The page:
Remember when I was sitting up there at the Boys & Girls Club in 2010? I was thinking, This is really tough. I could feel it. I was leaving something I had spent a long time creating. If I had to do it all over again, I’d obviously do things differently, but I’d still have left. Miami, for me, has been almost like college for other kids. These past four years helped raise me into who I am. I became a better player and a better man. I learned from a franchise that had been where I wanted to go. I will always think of Miami as my second home. Without the experiences I had there, I wouldn’t be able to do what I’m doing today.
I went to Miami because of D-Wade and CB. We made sacrifices to keep UD. I loved becoming a big bro to Rio. I believed we could do something magical if we came together. And that’s exactly what we did! The hardest thing to leave is what I built with those guys. I’ve talked to some of them and will talk to others. Nothing will ever change what we accomplished. We are brothers for life. I also want to thank Micky Arison and Pat Riley for giving me an amazing four years.
I’m doing this essay because I want an opportunity to explain myself uninterrupted. I don’t want anyone thinking: He and Erik Spoelstra didn’t get along. … He and Riles didn’t get along. … The Heat couldn’t put the right team together. That’s absolutely not true.
I’m not having a press conference or a party. After this, it’s time to get to work.
When I left Cleveland, I was on a mission. I was seeking championships, and we won two. But Miami already knew that feeling. Our city hasn’t had that feeling in a long, long, long time. My goal is still to win as many titles as possible, no question. But what’s most important for me is bringing one trophy back to Northeast Ohio.
I always believed that I’d return to Cleveland and finish my career there. I just didn’t know when. After the season, free agency wasn’t even a thought. But I have two boys and my wife, Savannah, is pregnant with a girl. I started thinking about what it would be like to raise my family in my hometown. I looked at other teams, but I wasn’t going to leave Miami for anywhere except Cleveland. The more time passed, the more it felt right. This is what makes me happy.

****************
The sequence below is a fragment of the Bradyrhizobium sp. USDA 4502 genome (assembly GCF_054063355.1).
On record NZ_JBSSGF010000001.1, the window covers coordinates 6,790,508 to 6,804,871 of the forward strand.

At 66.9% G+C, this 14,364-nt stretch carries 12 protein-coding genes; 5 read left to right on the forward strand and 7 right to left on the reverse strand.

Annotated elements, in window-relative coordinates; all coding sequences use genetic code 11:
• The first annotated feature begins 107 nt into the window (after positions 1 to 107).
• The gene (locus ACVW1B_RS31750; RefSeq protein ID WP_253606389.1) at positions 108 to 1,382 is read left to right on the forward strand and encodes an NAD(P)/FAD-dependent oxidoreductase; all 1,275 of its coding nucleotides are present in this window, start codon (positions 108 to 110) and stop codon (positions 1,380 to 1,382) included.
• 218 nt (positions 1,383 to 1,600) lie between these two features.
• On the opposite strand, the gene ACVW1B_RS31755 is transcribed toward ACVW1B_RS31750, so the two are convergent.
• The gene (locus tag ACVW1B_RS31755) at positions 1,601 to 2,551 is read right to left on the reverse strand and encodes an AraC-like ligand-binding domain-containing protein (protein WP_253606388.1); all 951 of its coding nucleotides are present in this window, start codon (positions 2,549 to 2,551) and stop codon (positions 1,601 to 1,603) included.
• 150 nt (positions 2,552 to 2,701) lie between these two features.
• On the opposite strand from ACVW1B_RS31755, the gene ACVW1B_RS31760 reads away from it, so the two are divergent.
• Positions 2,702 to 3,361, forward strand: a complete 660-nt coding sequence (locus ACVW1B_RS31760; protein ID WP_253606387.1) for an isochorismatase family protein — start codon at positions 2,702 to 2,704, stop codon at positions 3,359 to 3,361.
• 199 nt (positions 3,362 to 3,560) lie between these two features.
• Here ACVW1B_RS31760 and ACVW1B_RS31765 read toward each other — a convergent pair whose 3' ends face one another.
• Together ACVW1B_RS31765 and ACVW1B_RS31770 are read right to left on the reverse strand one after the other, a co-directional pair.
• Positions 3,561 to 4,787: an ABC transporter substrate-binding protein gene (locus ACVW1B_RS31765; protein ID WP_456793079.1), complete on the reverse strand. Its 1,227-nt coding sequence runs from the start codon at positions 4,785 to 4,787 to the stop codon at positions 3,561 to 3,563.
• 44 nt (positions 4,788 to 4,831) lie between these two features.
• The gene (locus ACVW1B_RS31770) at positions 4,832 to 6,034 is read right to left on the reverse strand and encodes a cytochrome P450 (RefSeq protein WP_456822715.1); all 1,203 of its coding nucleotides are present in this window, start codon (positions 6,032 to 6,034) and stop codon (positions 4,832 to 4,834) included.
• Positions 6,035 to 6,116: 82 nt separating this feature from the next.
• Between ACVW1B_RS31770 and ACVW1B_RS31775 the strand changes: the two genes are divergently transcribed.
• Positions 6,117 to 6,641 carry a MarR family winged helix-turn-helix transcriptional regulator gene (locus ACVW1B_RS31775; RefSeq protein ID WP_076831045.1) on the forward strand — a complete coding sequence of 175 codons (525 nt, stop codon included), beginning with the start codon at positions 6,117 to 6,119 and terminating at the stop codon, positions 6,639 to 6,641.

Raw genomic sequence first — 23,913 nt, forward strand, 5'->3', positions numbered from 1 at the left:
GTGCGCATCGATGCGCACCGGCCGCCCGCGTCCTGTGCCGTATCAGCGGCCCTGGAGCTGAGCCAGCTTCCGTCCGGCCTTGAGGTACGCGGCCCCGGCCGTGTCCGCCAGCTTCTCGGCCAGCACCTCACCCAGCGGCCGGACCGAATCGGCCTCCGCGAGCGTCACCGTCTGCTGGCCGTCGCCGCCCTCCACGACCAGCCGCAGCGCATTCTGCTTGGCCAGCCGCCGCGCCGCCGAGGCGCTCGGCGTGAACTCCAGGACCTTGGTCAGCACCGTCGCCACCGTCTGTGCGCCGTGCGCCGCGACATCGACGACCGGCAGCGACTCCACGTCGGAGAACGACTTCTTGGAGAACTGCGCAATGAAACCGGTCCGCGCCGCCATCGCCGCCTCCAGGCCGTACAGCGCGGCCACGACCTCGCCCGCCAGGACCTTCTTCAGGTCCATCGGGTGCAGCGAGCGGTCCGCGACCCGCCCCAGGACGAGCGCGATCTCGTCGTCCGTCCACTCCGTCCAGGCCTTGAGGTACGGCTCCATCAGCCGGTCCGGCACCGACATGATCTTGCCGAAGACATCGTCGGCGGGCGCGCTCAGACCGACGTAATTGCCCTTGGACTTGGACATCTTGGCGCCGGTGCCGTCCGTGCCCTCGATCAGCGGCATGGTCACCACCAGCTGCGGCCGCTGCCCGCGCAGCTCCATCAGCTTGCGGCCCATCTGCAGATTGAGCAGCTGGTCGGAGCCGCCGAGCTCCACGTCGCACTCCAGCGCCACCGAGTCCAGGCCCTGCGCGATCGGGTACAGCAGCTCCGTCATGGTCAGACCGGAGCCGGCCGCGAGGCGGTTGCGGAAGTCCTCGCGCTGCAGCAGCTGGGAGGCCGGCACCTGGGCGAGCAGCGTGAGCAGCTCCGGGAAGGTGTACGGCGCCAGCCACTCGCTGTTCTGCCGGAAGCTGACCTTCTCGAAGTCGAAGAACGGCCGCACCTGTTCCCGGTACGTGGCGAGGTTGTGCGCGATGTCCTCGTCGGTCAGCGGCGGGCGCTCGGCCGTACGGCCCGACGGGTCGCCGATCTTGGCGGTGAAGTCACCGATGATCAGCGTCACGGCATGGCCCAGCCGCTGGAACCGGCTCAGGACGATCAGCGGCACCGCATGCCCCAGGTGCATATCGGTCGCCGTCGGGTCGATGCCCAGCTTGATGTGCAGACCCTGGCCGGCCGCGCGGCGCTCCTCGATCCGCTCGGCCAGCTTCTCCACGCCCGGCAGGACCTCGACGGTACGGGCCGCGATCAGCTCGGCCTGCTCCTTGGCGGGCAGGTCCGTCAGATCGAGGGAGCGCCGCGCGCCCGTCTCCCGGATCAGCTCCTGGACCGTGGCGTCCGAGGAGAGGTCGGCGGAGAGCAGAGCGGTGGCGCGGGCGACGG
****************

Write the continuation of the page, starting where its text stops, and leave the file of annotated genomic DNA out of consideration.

To make the move I needed the support of my wife and my mom, who can be very tough. The letter from Dan Gilbert, the booing of the Cleveland fans, the jerseys being burned — seeing all that was hard for them. My emotions were more mixed. It was easy to say, “OK, I don’t want to deal with these people ever again.” But then you think about the other side. What if I were a kid who looked up to an athlete, and that athlete made me want to do better in my own life, and then he left? How would I react? I’ve met with Dan, face-to-face, man-to-man. We’ve talked it out. Everybody makes mistakes. I’ve made mistakes as well. Who am I to hold a grudge?
LeBron James announces his return to Cleveland Cavaliers
Complete SI.com coverage of LeBron’s return to the Cavaliers
I’m not promising a championship. I know how hard that is to deliver. We’re not ready right now. No way. Of course, I want to win next year, but I’m realistic. It will be a long process, much longer than it was in 2010. My patience will get tested. I know that. I’m going into a situation with a young team and a new coach. I will be the old head. But I get a thrill out of bringing a group together and helping them reach a place they didn’t know they could go. I see myself as a mentor now and I’m excited to lead some of these talented young guys. I think I can help Kyrie Irving become one of the best point guards in our league. I think I can help elevate Tristan Thompson and Dion Waiters. And I can’t wait to reunite with Anderson Varejao, one of my favorite teammates.
But this is not about the roster or the organization. I feel my calling here goes above basketball. I have a responsibility to lead, in more ways than one, and I take that very seriously. My presence can make a difference in Miami, but I think it can mean more where I’m from. I want kids in Northeast Ohio, like the hundreds of Akron third-graders I sponsor through my foundation, to realize that there’s no better place to grow up. Maybe some of them will come home after college and start a family or open a business. That would make me smile. Our community, which has struggled so much, needs all the talent it can get.
In Northeast Ohio, nothing is given. Everything is earned. You work for what you have.
I’m ready to accept the challenge. I’m coming home.